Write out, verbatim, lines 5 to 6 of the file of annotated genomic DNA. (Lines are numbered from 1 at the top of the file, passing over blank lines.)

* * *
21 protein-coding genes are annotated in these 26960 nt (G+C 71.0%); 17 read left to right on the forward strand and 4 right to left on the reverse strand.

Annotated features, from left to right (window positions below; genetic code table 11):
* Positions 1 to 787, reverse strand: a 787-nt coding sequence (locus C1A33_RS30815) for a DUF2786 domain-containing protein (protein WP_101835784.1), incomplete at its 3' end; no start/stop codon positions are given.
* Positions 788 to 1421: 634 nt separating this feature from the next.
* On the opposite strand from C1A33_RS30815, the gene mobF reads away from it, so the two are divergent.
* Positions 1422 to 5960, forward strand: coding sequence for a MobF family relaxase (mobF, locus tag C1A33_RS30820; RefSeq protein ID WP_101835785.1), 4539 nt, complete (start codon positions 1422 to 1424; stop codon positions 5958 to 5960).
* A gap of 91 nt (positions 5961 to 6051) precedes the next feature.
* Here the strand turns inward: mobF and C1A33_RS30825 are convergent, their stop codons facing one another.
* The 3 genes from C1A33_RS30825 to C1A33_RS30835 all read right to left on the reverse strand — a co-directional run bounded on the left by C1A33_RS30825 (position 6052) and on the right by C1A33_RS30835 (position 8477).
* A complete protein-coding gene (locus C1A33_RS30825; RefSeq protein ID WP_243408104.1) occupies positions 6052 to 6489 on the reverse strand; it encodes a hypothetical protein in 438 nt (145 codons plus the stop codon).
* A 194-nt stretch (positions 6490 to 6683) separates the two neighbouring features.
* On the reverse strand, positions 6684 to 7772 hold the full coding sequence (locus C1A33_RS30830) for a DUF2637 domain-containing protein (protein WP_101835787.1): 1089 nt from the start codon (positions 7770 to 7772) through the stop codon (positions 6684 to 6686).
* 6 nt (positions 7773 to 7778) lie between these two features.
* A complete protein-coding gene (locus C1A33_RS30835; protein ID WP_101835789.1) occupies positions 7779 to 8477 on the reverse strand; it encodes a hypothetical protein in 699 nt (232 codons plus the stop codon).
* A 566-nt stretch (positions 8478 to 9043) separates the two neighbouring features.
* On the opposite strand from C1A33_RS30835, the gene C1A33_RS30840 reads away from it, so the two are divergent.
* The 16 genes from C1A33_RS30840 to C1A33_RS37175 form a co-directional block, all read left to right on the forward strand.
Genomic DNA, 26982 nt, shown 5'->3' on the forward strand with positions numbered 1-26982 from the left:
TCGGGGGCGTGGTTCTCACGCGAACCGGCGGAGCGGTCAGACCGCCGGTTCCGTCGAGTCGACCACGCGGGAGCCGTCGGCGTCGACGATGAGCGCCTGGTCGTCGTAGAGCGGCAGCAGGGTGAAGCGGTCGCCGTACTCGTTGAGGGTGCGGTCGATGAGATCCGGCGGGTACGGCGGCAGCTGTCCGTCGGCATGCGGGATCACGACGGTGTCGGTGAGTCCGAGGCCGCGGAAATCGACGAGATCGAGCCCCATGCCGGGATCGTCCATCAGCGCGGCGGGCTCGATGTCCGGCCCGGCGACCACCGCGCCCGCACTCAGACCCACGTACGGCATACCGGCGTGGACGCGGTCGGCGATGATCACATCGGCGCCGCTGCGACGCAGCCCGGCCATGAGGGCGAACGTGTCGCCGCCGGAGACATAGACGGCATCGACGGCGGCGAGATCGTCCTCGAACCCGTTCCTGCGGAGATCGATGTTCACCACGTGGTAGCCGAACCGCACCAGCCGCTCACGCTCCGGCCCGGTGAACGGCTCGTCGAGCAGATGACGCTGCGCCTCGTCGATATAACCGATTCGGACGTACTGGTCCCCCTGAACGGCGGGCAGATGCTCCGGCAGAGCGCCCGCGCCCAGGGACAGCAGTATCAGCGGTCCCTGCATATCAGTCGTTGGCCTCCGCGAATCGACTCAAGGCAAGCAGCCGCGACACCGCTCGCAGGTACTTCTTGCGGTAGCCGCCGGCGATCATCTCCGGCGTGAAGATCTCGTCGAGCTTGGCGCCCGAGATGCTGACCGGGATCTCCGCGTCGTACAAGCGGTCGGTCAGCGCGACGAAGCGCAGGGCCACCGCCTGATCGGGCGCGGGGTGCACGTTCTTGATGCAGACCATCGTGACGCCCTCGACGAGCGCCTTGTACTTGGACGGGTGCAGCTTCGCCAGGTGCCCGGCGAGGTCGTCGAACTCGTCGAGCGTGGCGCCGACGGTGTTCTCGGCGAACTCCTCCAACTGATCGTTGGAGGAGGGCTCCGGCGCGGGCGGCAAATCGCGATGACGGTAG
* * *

* On the opposite strand from C1A33_RS30815, the gene mobF reads away from it, so the two are divergent.
* Positions 1422 to 5960, forward strand: coding sequence for a MobF family relaxase (mobF, locus tag C1A33_RS30820; RefSeq protein ID WP_101835785.1), 4539 nt, complete (start codon positions 1422 to 1424; stop codon positions 5958 to 5960).